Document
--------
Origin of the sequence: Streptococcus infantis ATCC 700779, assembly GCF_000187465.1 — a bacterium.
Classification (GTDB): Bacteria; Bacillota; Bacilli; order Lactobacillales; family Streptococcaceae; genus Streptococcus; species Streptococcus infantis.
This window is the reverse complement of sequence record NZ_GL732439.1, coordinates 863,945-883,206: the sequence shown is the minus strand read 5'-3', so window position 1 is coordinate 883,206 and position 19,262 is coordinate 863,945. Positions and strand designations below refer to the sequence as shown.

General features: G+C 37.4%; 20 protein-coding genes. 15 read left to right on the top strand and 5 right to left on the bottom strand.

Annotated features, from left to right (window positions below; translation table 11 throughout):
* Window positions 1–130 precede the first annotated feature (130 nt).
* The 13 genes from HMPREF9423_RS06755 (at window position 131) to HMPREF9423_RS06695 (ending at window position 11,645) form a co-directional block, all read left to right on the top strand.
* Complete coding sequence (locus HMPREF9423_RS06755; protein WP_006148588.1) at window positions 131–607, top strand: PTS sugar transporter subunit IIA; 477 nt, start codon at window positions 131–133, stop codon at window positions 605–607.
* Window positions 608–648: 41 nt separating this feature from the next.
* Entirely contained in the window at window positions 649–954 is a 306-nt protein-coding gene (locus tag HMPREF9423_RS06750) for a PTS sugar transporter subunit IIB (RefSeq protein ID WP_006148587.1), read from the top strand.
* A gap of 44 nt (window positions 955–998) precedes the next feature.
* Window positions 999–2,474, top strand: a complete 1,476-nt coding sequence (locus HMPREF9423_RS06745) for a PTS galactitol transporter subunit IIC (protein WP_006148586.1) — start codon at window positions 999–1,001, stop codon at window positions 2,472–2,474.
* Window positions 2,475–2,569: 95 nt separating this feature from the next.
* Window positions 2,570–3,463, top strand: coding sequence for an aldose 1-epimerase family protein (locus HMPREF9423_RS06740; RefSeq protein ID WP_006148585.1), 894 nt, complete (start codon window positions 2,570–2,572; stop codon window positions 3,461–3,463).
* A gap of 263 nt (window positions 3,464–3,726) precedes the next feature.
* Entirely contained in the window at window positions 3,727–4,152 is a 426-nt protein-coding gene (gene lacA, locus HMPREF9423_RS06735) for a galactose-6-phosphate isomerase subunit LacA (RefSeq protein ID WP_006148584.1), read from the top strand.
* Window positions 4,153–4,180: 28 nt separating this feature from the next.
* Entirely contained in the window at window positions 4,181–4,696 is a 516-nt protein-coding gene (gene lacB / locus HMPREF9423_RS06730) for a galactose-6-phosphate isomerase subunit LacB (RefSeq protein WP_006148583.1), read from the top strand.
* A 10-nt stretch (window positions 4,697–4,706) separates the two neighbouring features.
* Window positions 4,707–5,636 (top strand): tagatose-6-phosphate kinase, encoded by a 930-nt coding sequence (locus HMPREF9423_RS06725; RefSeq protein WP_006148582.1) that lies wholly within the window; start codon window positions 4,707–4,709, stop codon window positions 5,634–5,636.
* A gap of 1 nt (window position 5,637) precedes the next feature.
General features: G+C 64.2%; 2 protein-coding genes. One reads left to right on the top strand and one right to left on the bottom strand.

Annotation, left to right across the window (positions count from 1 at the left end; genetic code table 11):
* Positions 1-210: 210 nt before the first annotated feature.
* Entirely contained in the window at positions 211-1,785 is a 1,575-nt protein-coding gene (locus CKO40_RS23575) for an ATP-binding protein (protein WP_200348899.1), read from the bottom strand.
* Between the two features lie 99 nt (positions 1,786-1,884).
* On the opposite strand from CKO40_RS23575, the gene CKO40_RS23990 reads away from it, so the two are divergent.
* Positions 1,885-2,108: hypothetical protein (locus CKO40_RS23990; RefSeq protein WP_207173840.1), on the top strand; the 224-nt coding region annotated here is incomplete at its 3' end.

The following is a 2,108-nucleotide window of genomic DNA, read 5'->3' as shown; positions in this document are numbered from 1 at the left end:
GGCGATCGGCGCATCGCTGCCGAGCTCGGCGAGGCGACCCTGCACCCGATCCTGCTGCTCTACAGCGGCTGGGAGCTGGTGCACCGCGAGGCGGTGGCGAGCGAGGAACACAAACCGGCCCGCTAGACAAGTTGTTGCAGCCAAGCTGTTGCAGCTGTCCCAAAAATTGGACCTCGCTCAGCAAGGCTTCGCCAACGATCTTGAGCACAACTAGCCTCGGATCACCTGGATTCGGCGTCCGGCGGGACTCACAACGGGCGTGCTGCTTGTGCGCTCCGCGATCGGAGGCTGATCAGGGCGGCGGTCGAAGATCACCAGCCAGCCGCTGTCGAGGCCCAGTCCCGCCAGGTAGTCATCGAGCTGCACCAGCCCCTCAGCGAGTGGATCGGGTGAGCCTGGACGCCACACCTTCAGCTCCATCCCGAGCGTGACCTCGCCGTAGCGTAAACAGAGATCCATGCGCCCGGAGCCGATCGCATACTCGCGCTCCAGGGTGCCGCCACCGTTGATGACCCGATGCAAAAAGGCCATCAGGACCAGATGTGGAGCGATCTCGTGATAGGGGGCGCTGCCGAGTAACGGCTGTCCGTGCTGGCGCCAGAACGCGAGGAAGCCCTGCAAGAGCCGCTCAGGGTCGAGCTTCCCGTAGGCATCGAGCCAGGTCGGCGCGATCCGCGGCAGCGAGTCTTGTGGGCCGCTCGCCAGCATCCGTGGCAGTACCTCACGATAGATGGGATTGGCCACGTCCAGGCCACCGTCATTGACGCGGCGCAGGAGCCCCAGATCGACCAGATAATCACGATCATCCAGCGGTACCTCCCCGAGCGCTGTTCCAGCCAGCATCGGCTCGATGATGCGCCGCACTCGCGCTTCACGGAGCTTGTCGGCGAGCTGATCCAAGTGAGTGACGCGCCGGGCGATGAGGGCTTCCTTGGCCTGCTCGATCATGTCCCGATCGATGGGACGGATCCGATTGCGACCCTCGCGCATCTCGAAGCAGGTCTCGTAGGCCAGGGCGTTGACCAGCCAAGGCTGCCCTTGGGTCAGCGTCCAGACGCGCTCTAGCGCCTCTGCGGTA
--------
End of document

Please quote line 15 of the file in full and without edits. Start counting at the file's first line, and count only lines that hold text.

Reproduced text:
* A gap of 263 nt (window positions 3,464–3,726) precedes the next feature.